Thread the Needle
This posture is best known for upper back and shoulder pain. A slight twist of the spine reduces the tension in the upper back muscles. The posture is one of the beginner poses; hence anyone can attempt it after a complete understanding of the pose.
- Begin with all fours on the mat.
- Your palms should be right under the shoulder. Meanwhile, the knees should be right under the hips.
- Place your knees wide apart while your fingertips touch the mat. In yoga, we call it the Table Pose.
- As you exhale, bring your right arm underneath the left arm with your palm facing upward.
- Gradually bring your right shoulder to touch the mat in a way your right ear and cheek would be touching the mat.
- Stay in this pose for sixty seconds and breathe slowly. You will feel the muscle tension easing gradually.https://youtu.be/hdAKRgtCrlY
- As you release, bring the right arm back slightly, returning to the table pose.
- Now do the pose on the other side.
You can use the support of a wall or blanket to create a comfortable position. Remember, do not stretch a lot. You are attempting these yoga poses for upper back pain, so tread with care and stay comfortable at all times. Perfection will come gradually.
It is one of the beginners poses that prepare you to do elaborate poses with continual practice. It stretches and opens the chest, lung, and back muscles.
Also, this pose is great for those who suffer from wrist pain or carpal tunnel syndrome. In general, it has various invigorating benefits to the back, shoulder muscles, digestive, and nervous systems.
- Start from the floor by lying face down with legs extended and hips wide apart. Keep the arms on the sides and the chin on the mat.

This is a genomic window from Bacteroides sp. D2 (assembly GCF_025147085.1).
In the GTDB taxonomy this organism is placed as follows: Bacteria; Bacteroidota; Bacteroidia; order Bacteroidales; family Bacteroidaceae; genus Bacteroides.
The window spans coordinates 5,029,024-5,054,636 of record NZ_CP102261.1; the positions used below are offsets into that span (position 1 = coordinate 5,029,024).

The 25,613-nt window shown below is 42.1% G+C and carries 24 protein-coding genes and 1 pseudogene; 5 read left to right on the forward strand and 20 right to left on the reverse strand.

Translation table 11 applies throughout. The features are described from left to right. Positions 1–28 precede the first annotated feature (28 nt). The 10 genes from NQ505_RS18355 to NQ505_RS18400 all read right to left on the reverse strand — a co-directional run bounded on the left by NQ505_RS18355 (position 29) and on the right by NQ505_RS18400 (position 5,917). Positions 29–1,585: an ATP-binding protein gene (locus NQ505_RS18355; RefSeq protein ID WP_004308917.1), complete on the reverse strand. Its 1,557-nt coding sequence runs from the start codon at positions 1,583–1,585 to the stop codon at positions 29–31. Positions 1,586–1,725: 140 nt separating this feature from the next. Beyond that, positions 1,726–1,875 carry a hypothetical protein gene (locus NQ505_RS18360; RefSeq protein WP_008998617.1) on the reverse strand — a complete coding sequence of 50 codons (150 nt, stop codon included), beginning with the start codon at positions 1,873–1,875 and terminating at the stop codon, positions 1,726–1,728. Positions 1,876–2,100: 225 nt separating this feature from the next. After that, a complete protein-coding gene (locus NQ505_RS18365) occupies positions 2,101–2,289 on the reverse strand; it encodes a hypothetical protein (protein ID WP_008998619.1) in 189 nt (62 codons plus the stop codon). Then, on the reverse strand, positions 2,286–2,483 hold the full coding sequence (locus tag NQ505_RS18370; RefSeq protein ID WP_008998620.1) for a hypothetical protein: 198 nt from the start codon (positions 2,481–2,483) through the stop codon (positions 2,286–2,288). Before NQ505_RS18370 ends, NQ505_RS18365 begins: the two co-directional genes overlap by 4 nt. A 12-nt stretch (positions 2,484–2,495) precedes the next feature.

- Gently press the tops of the feet on the mat and spread the toes. Relax the spine.
- Now bring the arms up while resting elbows under the shoulder, keeping forearms parallel. Meanwhile, the fingers would be pointing forward.
- As you inhale, press the forearms on the floor, lifting your chest and head off the floor.
- Meanwhile, press the pubic bone on the floor, engaging your legs. To attain a better position, roll the outer thighs towards the floor to lengthen the lower back.
- Make sure the elbows are tucked on the sides.
- To attain the perfect sphinx pose, drop the shoulder blades slightly and draw the chest forward. Lengthen the tailbone towards the heels.
- Draw the chin towards the back of the neck; meanwhile, soften the gaze.
- Take a couple of breaths in this pose.
- As you release from the pose, exhale and lower the torso, chest, and head to the floor. Bring the arms to the sides, rest the hide on the side, and relax.
If you are trying to address upper back and shoulder pain, yoga is a great help. It is advised to consult your physician and rule out any complications before you attempt yoga poses for upper back pain. If you have had any accidental injuries, procedures, or other conditions, ask your physician before you attempt these yoga poses for upper back pain.
To see the visible effects of yoga, you need to add yoga to your routine. If you consistently attempt for a week, you will start noticing the difference. When you progress in your yoga routine, consider hatha yoga as it has amazing health benefits.
To work in an elaborate program, follow Yoga With Adrienne as she takes you through the daily journey of integrating yoga for well-being.